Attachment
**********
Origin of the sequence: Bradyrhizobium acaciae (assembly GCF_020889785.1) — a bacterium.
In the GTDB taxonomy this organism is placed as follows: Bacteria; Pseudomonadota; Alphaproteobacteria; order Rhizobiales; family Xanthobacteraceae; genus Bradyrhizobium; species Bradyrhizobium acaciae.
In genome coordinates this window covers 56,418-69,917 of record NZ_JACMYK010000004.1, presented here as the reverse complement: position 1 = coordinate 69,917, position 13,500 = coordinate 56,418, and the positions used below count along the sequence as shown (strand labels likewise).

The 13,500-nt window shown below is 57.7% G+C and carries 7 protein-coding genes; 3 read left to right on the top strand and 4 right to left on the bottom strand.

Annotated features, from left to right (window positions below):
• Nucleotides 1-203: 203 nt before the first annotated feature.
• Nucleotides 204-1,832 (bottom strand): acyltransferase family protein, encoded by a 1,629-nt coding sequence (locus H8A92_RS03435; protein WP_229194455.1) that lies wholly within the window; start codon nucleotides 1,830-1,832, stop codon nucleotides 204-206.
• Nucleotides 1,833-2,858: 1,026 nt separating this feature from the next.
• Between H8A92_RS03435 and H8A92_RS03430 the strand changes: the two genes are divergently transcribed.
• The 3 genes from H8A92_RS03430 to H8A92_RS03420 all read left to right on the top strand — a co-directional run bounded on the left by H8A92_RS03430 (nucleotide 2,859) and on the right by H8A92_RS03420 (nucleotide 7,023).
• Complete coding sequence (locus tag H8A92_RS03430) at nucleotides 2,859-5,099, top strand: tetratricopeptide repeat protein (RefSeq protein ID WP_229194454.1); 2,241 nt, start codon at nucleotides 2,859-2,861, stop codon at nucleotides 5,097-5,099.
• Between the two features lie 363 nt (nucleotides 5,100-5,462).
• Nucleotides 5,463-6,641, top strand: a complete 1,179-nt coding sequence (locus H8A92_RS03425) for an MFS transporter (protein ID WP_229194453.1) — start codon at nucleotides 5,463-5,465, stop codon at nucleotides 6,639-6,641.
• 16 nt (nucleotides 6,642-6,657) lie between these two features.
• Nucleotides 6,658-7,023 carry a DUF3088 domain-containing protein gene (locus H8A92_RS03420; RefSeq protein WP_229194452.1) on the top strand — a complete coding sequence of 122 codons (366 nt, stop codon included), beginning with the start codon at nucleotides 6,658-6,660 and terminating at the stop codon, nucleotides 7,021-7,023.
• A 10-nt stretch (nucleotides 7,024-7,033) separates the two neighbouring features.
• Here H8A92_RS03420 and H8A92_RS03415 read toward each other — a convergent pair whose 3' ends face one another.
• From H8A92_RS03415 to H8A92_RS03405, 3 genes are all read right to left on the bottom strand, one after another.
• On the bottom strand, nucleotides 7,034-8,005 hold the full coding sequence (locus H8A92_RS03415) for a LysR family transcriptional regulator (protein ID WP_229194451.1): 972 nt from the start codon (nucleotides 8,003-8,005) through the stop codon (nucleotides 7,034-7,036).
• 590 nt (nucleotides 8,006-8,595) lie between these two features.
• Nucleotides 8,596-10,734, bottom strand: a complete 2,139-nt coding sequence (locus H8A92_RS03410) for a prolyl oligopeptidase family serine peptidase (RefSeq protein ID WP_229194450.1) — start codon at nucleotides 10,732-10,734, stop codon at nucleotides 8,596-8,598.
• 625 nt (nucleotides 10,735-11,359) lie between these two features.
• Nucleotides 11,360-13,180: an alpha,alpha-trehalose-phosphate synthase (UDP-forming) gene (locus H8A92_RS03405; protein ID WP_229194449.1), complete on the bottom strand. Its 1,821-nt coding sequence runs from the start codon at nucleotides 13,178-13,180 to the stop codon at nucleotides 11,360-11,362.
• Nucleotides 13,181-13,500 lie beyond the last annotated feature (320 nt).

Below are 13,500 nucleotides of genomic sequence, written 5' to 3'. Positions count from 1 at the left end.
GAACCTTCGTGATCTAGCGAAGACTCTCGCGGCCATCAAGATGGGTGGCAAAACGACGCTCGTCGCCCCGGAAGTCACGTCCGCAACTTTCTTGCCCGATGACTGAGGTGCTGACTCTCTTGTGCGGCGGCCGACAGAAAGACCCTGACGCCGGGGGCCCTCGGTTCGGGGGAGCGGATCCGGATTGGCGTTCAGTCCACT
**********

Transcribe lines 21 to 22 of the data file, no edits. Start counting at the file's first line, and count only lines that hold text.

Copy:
• Nucleotides 8,596-10,734, bottom strand: a complete 2,139-nt coding sequence (locus H8A92_RS03410) for a prolyl oligopeptidase family serine peptidase (RefSeq protein ID WP_229194450.1) — start codon at nucleotides 10,732-10,734, stop codon at nucleotides 8,596-8,598.
• 625 nt (nucleotides 10,735-11,359) lie between these two features.